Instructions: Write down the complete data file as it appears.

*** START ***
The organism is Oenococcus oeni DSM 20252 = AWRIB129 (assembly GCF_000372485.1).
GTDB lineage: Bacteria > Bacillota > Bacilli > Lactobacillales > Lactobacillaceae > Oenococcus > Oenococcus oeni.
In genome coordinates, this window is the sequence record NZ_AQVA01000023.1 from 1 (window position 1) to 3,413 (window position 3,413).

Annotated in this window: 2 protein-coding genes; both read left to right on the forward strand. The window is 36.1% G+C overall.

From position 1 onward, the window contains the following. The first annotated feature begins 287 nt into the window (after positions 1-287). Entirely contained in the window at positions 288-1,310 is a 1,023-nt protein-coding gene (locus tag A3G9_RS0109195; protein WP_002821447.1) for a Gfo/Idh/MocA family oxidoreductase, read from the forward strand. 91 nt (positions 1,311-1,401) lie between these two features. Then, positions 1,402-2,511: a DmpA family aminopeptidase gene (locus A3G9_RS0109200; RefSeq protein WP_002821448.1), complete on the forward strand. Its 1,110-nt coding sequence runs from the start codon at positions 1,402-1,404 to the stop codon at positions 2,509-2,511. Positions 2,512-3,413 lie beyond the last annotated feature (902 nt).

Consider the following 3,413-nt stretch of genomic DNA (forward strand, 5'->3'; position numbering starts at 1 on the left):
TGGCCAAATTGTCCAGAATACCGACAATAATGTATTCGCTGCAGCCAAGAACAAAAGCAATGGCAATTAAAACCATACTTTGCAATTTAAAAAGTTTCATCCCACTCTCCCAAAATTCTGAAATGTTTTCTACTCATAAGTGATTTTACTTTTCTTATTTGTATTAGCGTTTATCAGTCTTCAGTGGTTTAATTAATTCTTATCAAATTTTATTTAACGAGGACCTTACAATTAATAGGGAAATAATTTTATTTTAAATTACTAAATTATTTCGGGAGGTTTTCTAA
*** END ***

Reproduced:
The organism is Oenococcus oeni DSM 20252 = AWRIB129 (assembly GCF_000372485.1).
GTDB lineage: Bacteria > Bacillota > Bacilli > Lactobacillales > Lactobacillaceae > Oenococcus > Oenococcus oeni.
In genome coordinates, this window is the sequence record NZ_AQVA01000023.1 from 1 (window position 1) to 3,413 (window position 3,413).

Annotated in this window: 2 protein-coding genes; both read left to right on the forward strand. The window is 36.1% G+C overall.

From position 1 onward, the window contains the following. The first annotated feature begins 287 nt into the window (after positions 1-287). Entirely contained in the window at positions 288-1,310 is a 1,023-nt protein-coding gene (locus tag A3G9_RS0109195; protein WP_002821447.1) for a Gfo/Idh/MocA family oxidoreductase, read from the forward strand. 91 nt (positions 1,311-1,401) lie between these two features. Then, positions 1,402-2,511: a DmpA family aminopeptidase gene (locus A3G9_RS0109200; RefSeq protein WP_002821448.1), complete on the forward strand. Its 1,110-nt coding sequence runs from the start codon at positions 1,402-1,404 to the stop codon at positions 2,509-2,511. Positions 2,512-3,413 lie beyond the last annotated feature (902 nt).

Consider the following 3,413-nt stretch of genomic DNA (forward strand, 5'->3'; position numbering starts at 1 on the left):
TGGCCAAATTGTCCAGAATACCGACAATAATGTATTCGCTGCAGCCAAGAACAAAAGCAATGGCAATTAAAACCATACTTTGCAATTTAAAAAGTTTCATCCCACTCTCCCAAAATTCTGAAATGTTTTCTACTCATAAGTGATTTTACTTTTCTTATTTGTATTAGCGTTTATCAGTCTTCAGTGGTTTAATTAATTCTTATCAAATTTTATTTAACGAGGACCTTACAATTAATAGGGAAATAATTTTATTTTAAATTACTAAATTATTTCGGGAGGTTTTCTAA